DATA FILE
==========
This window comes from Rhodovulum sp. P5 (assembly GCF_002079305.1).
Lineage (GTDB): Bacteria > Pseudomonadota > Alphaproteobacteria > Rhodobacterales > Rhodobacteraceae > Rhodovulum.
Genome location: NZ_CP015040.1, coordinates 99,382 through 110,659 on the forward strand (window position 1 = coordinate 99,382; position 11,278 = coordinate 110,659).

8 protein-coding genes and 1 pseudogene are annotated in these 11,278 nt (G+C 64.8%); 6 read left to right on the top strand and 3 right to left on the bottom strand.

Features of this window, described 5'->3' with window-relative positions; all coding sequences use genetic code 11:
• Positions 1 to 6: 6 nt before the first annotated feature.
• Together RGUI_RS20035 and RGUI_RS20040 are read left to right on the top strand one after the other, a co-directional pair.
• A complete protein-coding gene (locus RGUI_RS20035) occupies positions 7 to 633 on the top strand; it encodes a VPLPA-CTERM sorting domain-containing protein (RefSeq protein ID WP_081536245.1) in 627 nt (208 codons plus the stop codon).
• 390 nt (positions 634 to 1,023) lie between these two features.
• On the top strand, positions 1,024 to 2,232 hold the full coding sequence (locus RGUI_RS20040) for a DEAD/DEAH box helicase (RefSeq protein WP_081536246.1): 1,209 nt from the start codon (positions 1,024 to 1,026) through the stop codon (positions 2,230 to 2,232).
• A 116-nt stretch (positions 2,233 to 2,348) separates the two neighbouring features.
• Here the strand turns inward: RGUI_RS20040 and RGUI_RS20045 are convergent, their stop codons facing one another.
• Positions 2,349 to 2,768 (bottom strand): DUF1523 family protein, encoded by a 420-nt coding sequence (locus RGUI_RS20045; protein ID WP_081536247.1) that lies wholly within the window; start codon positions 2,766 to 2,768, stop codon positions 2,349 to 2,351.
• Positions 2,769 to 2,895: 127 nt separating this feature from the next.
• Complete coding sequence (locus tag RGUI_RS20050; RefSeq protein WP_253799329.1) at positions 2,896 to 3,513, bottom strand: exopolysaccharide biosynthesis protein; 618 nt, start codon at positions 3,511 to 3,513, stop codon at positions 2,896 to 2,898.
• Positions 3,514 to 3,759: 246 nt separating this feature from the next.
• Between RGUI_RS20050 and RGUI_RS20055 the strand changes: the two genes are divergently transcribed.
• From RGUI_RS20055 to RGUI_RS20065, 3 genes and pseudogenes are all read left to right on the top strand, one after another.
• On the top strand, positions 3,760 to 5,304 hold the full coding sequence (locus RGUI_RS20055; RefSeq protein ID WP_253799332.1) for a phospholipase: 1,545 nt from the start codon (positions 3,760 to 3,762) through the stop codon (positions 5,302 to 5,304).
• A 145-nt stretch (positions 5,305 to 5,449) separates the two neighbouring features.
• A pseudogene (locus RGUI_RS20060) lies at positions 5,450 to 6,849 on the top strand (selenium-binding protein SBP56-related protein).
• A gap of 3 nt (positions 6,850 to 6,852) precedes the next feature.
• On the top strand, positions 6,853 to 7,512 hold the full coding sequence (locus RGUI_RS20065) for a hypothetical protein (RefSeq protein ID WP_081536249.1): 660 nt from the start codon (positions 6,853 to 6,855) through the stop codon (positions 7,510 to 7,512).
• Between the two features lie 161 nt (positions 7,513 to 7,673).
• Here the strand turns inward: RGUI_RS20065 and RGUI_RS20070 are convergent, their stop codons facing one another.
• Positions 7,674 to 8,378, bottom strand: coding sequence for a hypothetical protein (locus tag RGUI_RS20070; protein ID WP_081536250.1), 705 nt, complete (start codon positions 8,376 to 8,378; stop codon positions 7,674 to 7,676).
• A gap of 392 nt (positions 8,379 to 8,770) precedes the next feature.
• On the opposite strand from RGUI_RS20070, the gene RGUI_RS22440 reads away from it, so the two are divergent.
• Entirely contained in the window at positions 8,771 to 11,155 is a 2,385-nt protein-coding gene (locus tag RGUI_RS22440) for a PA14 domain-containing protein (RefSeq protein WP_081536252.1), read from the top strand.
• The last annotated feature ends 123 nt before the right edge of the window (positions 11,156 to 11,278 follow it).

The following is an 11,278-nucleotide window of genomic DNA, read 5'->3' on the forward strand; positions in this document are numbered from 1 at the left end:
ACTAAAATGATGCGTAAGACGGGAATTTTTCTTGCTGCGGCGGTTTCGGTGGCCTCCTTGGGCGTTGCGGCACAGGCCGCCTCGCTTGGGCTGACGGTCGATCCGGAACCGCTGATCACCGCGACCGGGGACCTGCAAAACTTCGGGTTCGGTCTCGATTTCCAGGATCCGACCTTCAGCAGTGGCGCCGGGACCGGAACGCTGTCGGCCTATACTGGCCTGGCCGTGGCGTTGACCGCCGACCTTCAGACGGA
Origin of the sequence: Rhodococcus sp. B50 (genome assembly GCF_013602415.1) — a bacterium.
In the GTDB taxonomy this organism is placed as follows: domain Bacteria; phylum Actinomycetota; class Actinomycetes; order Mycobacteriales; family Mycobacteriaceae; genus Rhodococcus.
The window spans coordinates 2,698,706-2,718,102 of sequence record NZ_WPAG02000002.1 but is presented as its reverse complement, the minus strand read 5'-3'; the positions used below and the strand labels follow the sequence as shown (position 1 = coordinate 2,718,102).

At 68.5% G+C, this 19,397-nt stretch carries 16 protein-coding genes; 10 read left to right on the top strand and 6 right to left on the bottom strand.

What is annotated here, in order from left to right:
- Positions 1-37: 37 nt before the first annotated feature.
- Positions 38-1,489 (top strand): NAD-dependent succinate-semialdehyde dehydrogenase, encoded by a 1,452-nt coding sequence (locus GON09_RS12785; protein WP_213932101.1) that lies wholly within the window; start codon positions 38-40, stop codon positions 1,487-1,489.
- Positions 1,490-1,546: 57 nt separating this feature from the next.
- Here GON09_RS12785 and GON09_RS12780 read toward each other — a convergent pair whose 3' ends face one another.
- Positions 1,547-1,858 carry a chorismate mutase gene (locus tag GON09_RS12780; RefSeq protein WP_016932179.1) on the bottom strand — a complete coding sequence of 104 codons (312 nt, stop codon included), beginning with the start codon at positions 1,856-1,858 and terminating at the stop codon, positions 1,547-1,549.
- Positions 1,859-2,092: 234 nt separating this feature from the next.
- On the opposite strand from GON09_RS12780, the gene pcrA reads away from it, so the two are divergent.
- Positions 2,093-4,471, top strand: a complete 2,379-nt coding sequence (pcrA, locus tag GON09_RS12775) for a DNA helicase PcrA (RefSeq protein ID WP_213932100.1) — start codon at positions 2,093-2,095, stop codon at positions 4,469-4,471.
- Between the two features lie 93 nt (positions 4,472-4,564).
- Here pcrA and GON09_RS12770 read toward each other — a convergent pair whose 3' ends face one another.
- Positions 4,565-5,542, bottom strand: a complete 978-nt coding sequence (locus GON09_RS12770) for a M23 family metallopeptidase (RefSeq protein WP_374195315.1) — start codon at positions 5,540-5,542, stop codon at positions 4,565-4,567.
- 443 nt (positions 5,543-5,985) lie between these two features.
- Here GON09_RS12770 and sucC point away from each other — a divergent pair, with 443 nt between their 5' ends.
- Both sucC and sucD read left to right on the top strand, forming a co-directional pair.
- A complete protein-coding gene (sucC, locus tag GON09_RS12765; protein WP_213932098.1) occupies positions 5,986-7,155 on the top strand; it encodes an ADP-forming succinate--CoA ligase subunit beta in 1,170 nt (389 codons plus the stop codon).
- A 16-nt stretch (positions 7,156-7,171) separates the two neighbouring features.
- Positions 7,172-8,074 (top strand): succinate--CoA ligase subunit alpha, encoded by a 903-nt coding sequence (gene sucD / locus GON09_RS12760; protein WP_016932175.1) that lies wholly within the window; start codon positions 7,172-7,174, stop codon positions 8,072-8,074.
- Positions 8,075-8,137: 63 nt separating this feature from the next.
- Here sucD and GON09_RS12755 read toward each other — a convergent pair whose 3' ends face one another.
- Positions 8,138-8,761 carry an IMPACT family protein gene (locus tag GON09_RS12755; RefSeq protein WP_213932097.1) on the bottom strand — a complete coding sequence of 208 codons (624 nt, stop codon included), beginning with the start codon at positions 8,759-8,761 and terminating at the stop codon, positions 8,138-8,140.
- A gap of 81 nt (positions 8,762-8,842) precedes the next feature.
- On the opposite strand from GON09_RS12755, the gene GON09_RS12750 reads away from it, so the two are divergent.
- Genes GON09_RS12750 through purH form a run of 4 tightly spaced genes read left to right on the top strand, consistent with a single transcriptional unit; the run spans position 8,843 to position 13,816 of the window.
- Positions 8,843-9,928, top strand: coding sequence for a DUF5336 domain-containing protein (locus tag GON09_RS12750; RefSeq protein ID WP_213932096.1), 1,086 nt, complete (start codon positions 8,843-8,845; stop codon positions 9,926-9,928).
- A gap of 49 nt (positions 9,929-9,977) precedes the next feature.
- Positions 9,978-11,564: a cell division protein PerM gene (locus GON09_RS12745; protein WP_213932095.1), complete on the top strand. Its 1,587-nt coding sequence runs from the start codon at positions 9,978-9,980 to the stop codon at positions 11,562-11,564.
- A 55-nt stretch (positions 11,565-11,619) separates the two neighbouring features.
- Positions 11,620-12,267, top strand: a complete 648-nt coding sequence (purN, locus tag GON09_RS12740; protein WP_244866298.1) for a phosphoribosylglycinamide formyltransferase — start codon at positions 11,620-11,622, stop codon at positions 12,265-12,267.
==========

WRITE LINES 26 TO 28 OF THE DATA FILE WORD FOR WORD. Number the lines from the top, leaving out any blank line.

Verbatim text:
• Positions 7,674 to 8,378, bottom strand: coding sequence for a hypothetical protein (locus tag RGUI_RS20070; protein ID WP_081536250.1), 705 nt, complete (start codon positions 8,376 to 8,378; stop codon positions 7,674 to 7,676).
• A gap of 392 nt (positions 8,379 to 8,770) precedes the next feature.
• On the opposite strand from RGUI_RS20070, the gene RGUI_RS22440 reads away from it, so the two are divergent.